🏠Spring BootSetter Dependency Injection in Spring Framework

Setter Dependency Injection in Spring Framework

Spring Boot

Introduction

Setter based dependency injection is one of the ways spring allows to do DI. As setters let us update object properties after its creation, This behaviour is a perfect candidate to add optional dependencies in a Spring IoC container. Also, Setter injection plays as an alternative when Constructor Dependency Injection is not possible.

For instance, Satisfying all dependencies at the constructor will slow down the application. But if we could initialize the required dependencies, setters will help to inject optional dependencies. Let’s see both XML and annotation-based configurations.

But before that, You need to add Spring Context as a dependency to maven configuration.

<dependency> <groupId>org.springframework</groupId> <artifactId>spring-context</artifactId> <version>5.3.5</version> </dependency>
Code language: HTML, XML (xml)

XML Spring config for Setter injection

The setter injection uses the property elements for setter injection. For each dependency, you need to define a property element inside your bean definition. The name attribute of this tag takes the field name.

<?xml version="1.0" encoding="UTF-8"?> <beans xmlns="http://www.springframework.org/schema/beans" xmlns:xsi="http://www.w3.org/2001/XMLSchema-instance" xsi:schemaLocation="http://www.springframework.org/schema/beans https://www.springframework.org/schema/beans/spring-beans.xsd"> <bean id="userService" class="com.springhow.beans.UserService"/> <bean class="com.springhow.beans.OrderService"> <!-- use an already existing bean as reference --> <property name="userService" ref="userService"/> <!-- or create a bean as and when required --> <property name="paymentService"> <bean class="com.springhow.beans.PaymentService"/> </property> </bean> </beans>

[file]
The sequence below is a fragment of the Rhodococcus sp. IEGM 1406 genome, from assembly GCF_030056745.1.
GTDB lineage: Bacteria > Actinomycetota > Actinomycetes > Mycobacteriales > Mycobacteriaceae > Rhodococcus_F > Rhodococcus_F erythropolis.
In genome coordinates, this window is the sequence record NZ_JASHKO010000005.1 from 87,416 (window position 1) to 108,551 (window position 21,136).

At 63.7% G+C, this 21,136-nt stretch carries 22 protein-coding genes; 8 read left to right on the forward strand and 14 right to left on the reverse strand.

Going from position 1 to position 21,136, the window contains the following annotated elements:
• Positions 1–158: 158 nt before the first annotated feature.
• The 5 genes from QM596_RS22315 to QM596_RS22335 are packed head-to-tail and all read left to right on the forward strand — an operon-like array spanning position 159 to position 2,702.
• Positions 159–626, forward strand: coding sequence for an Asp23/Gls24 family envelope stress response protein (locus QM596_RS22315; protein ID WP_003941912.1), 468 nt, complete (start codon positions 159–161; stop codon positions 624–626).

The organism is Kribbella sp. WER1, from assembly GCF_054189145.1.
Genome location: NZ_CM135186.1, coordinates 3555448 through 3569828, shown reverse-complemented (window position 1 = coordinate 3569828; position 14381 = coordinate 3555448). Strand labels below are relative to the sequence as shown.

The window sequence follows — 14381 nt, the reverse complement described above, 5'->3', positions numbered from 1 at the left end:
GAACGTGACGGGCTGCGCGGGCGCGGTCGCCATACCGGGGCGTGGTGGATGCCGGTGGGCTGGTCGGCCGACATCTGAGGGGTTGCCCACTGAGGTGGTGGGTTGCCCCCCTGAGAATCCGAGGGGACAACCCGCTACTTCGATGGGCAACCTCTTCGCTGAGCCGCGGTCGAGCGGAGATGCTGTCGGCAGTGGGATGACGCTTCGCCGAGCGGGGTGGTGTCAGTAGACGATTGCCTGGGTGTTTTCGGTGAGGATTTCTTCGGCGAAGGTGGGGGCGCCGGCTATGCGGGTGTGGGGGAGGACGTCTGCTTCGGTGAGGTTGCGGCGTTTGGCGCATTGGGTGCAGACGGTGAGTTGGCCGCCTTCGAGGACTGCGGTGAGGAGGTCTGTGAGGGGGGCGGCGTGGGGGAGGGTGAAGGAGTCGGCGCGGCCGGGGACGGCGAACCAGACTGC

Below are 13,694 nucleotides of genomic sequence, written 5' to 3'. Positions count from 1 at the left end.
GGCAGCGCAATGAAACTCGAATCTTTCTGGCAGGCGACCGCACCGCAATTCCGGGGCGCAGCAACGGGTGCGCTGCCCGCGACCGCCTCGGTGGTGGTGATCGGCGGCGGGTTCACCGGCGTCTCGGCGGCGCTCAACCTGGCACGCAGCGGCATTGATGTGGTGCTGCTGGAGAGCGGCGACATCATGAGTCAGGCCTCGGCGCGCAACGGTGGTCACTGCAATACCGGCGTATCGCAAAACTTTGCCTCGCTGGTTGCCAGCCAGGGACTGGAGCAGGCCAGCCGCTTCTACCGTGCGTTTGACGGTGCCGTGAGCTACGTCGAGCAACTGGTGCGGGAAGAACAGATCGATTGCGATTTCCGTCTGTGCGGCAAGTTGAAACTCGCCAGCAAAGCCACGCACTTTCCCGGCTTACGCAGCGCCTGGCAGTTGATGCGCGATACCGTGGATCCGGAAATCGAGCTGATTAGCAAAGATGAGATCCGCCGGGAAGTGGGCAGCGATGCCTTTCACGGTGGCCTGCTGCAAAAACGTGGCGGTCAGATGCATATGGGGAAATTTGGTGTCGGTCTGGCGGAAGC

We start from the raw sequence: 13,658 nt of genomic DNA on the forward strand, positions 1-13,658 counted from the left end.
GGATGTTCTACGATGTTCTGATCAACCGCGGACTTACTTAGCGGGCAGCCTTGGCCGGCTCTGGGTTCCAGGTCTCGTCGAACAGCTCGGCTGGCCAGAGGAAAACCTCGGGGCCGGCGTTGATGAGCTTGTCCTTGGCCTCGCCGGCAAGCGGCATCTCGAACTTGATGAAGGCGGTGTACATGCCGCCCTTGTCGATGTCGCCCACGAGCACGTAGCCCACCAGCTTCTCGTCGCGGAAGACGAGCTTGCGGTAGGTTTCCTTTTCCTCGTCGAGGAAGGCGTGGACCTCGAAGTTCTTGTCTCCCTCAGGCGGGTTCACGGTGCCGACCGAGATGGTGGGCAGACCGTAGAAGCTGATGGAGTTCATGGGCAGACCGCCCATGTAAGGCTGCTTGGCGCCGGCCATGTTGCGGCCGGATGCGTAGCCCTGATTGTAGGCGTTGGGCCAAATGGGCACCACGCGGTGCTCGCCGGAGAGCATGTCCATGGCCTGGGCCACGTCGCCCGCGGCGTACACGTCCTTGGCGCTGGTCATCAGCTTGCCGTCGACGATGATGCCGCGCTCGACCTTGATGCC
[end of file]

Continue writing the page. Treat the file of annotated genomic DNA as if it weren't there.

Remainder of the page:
Code language: HTML, XML (xml)

As you see, You can use an already existing bean as a setter injected bean. If you need to, you can create one on demand. You can see both of these highlighted in the snippet above.

Spring Annotation Config for Setter dependency injection

In the annotation config, we do not need any XML files to load the beans and context. Instead, You can define the bean definitions directly as java annotations. For example, you can define the OrderService as shown below.

@Component public class OrderService { private PaymentService paymentService; private UserService userService; public void performOrder() { userService.setupUser(); paymentService.performPayment(); } @Autowired public void setPaymentService(PaymentService paymentService) { this.paymentService = paymentService; } @Autowired public void setUserService(UserService userService) { this.userService = userService; } }
Code language: Java (java)

And for the autowiring to work, we need to define the beans required somewhere else. In this case, a BeanConfig.java file.

@Configuration @ComponentScan("com.springhow.beans") public class BeanConfig { @Bean PaymentService getPaymentService() { return new PaymentService(); } @Bean UserService getUserService() { return new UserService(); } }
Code language: PHP (php)

Also, you can mix static initialization and setter injection. For instance, the following example replicates the XML config we have done earlier.

//same as the XML config we have done earlier. @Bean OrderService getOrderService(UserService userService) { OrderService orderService = new OrderService(); orderService.setUserService(userService); orderService.setPaymentService(new PaymentService()); return orderService; }
Code language: Java (java)

In this bean definition, the userService will be autowired. And we supplied a PaymentService by ourselves as we did in the XML config.

When to use Setter Injection?

Spring advises using constructor injection whenever possible. That doesn’t mean setter injection has no place. Some classes from third party libraries may not have proper constructors. Also, Injecting all dependencies using a constructor makes sense if the dependencies are very few. While constructor injection may suffer from cyclic dependencies, setter injection can easily avoid such situation without modifying the classes.

Also, When spring was preferring setter injection at the earlier times when the framework was still evolving. So other libraries that used Spring also defined their classes the same way. This is why you still need to use setter injection in some cases.

You can even mix up constructor and setter injection together by defining a component with constructor and also defining a setter with @Autowired annotation.


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